# Explain why the chain rule is needed to find derivatives if $y$ is a function of $x$?

I know that if $y$ is a function of $x$, or $y=f(x)$, you need to use the chain rule to find it's derivative.

Let's say I want to find the derivative of $y^2$ and $y$ is a function of $x$. Therefore, I would need to use the chain rule. What are the inside and outside functions of $y^2$ using the chain rule (Both terms would be functions of $x$)?

I also want to know why the derivative of $y^2$ is the same as the derivative of $2y$, by using the chain rule.

First, "I also want to know why the derivative of $y^2$ is the same as the derivative of $2y$, by using the chain rule." --> They aren't? I'm not sure what you mean here but $2y$ is the derivative of $y^2$ with respect to $y$. They're clearly not the same function and unless $y$ is trivial, you won't get the same thing when you take the derivatives of $y^2$ and $2y$.

Second, it's very important to specify what you're taking a derivative with respect to when you have multiple variables in play.

For example, let's say $y = x^2 + 5x$ and I want to take the derivative of $y^2$. This is an ambiguous statement. If you mean the derivative of $y^2$ with respect to $y$, then you would get $2y$. If you mean the derivative of $y^2$ with respect to $x$, then this is where the chain rule comes into play. The chain rule tells us that derivatives kind of work like fractions:

$$\frac{d}{dx}(y^2) = \frac{dy}{dx} \frac{d}{dy}(y^2) = \frac{dy}{dx} (2y) = (2x+5)(2y) = 2(2x+5)y = 2(2x+5)(x^2+5x)$$

The "inside function" would be $x^2+5x$ -- the derivative of this with respect to $x$ is the $\frac{dy}{dx}$ part. The "outside function" would be $y^2$ -- the derivative of this with respect to $y$ is the $\frac{d}{dy}(y^2)$.

It depends on what you are really dealing with. If y is a function of x and z is a function of y, as in $y=f(x)$ and $z=y^2$ then $$\frac{dz}{dy}=2y,\text{ but }\frac{dz}{dx}=\frac{dz}{dy}\frac{dy}{dx}=2yy'=2f(x)f'(x).$$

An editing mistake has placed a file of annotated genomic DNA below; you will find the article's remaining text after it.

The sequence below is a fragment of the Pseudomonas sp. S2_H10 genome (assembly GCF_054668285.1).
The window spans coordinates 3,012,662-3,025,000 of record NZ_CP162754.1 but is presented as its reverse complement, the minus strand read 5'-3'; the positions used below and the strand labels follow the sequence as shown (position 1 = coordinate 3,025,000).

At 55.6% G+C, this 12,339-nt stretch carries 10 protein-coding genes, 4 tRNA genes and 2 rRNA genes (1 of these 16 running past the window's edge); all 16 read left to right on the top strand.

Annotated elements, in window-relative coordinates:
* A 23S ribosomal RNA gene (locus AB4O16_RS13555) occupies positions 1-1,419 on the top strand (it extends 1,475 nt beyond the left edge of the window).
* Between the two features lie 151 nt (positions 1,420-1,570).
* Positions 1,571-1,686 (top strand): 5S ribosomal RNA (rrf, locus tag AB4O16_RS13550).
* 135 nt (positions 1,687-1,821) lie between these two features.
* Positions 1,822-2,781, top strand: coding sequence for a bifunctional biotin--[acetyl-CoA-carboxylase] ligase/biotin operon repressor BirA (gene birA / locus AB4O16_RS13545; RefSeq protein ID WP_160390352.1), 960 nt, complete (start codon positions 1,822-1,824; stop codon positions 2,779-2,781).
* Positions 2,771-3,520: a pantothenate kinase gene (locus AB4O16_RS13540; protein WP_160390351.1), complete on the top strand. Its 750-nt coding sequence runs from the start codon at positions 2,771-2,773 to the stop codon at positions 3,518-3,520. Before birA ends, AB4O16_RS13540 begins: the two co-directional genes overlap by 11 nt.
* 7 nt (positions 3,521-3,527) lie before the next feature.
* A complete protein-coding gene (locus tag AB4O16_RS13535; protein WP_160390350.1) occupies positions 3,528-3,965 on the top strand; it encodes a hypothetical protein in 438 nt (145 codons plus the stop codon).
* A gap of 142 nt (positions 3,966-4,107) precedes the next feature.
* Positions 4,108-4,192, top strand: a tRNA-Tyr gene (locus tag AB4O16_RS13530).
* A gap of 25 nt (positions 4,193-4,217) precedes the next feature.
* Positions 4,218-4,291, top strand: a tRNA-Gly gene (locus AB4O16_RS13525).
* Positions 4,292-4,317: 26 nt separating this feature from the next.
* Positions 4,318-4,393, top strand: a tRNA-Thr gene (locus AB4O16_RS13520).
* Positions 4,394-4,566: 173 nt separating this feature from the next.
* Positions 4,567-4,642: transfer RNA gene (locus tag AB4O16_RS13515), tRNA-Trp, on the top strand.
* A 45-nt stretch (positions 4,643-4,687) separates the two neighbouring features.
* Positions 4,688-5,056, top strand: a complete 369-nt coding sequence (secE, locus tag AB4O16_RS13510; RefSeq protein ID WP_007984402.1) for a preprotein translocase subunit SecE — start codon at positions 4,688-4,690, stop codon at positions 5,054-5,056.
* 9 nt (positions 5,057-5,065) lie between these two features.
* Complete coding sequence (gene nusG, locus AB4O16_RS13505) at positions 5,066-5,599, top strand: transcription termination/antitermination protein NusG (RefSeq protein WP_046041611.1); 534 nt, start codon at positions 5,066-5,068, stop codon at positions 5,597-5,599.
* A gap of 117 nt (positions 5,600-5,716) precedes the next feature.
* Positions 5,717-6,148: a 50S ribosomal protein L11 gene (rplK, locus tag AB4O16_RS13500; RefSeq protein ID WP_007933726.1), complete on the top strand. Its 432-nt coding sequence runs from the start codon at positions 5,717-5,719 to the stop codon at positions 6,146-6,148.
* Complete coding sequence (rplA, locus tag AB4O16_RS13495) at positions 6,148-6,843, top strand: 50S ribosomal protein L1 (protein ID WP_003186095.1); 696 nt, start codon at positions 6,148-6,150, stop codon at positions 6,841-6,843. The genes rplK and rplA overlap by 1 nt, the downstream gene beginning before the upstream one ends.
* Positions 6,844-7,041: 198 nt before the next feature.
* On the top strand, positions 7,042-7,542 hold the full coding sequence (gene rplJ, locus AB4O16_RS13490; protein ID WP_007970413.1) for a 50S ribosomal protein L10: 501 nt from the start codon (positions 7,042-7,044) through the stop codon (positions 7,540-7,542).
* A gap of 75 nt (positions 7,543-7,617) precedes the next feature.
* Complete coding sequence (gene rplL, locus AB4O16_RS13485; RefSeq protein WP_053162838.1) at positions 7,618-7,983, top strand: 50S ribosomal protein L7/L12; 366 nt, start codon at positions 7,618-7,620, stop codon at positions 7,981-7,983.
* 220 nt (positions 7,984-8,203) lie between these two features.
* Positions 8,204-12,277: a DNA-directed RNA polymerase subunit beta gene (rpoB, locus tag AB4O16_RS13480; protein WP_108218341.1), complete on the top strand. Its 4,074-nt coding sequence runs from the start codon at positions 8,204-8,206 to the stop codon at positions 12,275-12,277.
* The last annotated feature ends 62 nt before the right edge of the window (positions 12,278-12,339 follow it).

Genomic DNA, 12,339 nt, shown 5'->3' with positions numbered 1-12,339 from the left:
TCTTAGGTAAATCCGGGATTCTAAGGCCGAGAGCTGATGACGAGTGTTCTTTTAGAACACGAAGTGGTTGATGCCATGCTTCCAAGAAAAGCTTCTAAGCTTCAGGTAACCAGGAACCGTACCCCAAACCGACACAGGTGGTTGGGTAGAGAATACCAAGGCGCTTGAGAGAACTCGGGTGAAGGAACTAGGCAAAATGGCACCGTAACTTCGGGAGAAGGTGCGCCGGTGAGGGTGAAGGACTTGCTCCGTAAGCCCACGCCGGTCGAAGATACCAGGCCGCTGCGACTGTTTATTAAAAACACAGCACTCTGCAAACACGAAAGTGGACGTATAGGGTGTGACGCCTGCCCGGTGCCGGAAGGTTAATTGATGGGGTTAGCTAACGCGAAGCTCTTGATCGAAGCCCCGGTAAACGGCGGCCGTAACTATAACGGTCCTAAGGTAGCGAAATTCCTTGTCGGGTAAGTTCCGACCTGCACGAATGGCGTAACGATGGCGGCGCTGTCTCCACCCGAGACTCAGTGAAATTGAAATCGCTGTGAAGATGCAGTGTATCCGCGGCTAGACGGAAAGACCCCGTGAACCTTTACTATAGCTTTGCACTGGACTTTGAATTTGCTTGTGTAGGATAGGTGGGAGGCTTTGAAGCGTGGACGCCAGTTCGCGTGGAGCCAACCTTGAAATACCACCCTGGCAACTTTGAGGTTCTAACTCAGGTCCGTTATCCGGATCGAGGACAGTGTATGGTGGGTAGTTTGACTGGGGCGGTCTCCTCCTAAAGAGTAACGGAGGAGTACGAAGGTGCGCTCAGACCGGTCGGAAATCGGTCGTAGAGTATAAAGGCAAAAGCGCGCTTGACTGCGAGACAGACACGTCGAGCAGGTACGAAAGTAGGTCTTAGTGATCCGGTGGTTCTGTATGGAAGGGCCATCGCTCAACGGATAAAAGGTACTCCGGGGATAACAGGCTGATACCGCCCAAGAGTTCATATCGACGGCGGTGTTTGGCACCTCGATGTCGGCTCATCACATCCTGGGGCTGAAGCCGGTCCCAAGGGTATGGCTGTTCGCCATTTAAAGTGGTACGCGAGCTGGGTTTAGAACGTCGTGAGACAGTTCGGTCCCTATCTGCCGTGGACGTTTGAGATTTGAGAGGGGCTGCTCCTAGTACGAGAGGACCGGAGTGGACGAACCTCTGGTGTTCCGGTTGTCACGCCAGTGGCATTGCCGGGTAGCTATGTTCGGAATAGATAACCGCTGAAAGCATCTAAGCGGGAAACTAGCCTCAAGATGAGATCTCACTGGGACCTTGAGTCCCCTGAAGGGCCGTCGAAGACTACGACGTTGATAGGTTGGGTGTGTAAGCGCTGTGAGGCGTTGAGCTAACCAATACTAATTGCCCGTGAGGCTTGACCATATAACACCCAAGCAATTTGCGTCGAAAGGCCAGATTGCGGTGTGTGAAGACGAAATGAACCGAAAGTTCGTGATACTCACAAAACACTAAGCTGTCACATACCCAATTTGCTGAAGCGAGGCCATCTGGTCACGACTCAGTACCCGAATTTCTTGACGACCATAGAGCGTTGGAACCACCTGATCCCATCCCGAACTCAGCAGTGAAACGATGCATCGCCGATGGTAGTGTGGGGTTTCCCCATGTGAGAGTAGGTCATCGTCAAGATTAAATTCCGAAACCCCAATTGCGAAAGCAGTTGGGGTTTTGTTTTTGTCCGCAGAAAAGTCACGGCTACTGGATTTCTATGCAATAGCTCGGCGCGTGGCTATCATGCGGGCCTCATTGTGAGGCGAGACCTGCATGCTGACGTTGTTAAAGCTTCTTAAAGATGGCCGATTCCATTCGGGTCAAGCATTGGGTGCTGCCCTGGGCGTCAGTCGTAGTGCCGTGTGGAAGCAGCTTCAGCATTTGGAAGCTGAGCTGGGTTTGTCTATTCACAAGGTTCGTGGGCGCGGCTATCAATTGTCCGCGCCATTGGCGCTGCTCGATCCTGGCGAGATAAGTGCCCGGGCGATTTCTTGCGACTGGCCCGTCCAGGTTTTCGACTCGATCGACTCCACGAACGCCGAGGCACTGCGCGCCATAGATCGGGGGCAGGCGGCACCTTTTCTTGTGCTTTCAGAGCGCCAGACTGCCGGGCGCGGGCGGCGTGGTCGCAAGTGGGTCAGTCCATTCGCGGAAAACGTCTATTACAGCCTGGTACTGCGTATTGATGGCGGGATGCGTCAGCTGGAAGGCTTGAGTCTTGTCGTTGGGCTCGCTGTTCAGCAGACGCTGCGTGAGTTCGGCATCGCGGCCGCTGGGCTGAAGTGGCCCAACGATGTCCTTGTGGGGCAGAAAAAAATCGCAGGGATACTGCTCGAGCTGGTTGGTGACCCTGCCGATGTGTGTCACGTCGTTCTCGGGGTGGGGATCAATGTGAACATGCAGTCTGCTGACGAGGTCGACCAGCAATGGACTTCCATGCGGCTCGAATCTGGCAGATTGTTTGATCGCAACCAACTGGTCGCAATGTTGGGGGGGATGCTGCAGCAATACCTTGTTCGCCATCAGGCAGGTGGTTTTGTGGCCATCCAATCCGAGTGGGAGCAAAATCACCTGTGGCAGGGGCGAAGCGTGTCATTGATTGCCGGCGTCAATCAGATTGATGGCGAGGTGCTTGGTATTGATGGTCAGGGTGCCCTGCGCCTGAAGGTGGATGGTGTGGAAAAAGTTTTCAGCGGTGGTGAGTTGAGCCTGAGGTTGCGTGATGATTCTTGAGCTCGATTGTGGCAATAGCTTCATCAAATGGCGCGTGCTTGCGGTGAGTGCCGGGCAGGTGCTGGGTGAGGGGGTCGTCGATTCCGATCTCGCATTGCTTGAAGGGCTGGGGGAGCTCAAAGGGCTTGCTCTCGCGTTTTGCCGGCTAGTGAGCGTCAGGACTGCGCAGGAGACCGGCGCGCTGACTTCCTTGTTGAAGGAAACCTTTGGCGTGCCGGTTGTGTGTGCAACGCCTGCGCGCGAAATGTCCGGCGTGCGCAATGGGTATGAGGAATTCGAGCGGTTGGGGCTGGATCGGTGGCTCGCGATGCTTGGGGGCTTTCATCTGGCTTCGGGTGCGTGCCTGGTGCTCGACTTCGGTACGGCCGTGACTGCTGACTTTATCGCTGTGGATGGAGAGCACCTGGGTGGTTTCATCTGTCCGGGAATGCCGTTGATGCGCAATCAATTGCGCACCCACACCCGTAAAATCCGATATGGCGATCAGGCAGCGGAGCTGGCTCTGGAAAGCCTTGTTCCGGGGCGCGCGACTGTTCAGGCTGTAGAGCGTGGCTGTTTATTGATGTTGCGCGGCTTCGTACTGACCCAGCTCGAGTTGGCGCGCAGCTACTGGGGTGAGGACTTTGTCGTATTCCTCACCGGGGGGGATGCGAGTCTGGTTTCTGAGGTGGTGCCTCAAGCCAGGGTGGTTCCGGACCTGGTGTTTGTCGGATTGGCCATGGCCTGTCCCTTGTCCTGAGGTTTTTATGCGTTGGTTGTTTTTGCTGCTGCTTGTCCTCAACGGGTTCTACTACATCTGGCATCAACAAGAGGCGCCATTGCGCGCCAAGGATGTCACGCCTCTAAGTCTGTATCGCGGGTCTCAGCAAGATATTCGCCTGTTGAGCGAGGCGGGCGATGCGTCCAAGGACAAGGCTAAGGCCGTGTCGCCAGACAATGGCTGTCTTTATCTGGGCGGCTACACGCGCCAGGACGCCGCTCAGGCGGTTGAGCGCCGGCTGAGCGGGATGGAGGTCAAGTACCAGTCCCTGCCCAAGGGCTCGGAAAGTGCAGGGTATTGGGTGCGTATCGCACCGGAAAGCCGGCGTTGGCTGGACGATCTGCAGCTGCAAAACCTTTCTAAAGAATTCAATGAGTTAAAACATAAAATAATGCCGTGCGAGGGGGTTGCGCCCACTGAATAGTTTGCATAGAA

Not true that both inside and outside functions are functions of $x$. $y^2$ is a function of $y$. It's helpful to take a concrete example for $y=f(x)$. Take $y=\sin x$ for example. Then $y^2=(f(x))^2=\sin^2x$. Now work through the chain rule.

This only involves an application of the chain rule once. Let $y=f(x)$, then these things are the same: $$\frac{\mathrm{d}y}{\mathrm{d}x}=\frac{\mathrm{d}f}{\mathrm{d}x}=f'(x)$$

Now, let $g(x)=x^2$. Recall that $g'(x)=2x$. What you want to find is the derivative of $g(f(x))$ with respect to $x$. This means we can use the chain rule:

$$\frac{\mathrm{d}}{\mathrm{d}x} g(f(x)) = g'(f(x))f'(x) = \boxed{2f(x)f'(x)}$$

An example: suppose $y=f(x)=x^3 + 1$. What is the derivative of $y^2$ with respect to $x$?

$$\frac{\mathrm{d}}{\mathrm{d}x} y^2 = 2\left(x^3+1\right)\left(3x^2\right) = 6x^5 + 6x^2$$

We can also find this derivative of $y^2$ by expanding: $$\frac{\mathrm{d}}{\mathrm{d}x}\left(x^3+1\right)^2 = \frac{\mathrm{d}}{\mathrm{d}x} \left(x^6 + 2x^3 + 1\right) = 6x^5 + 6x^2$$

This last method doesn't require the chain rule at all, but requires that it is easy to both apply $g$ to $f$ and then take the resulting derivative directly.

• Makes sense, but which function is the inner and which function is the outer? Mar 9, 2015 at 22:46
• $f$ is the inner function, and $g$ is the outer function. Mar 9, 2015 at 22:48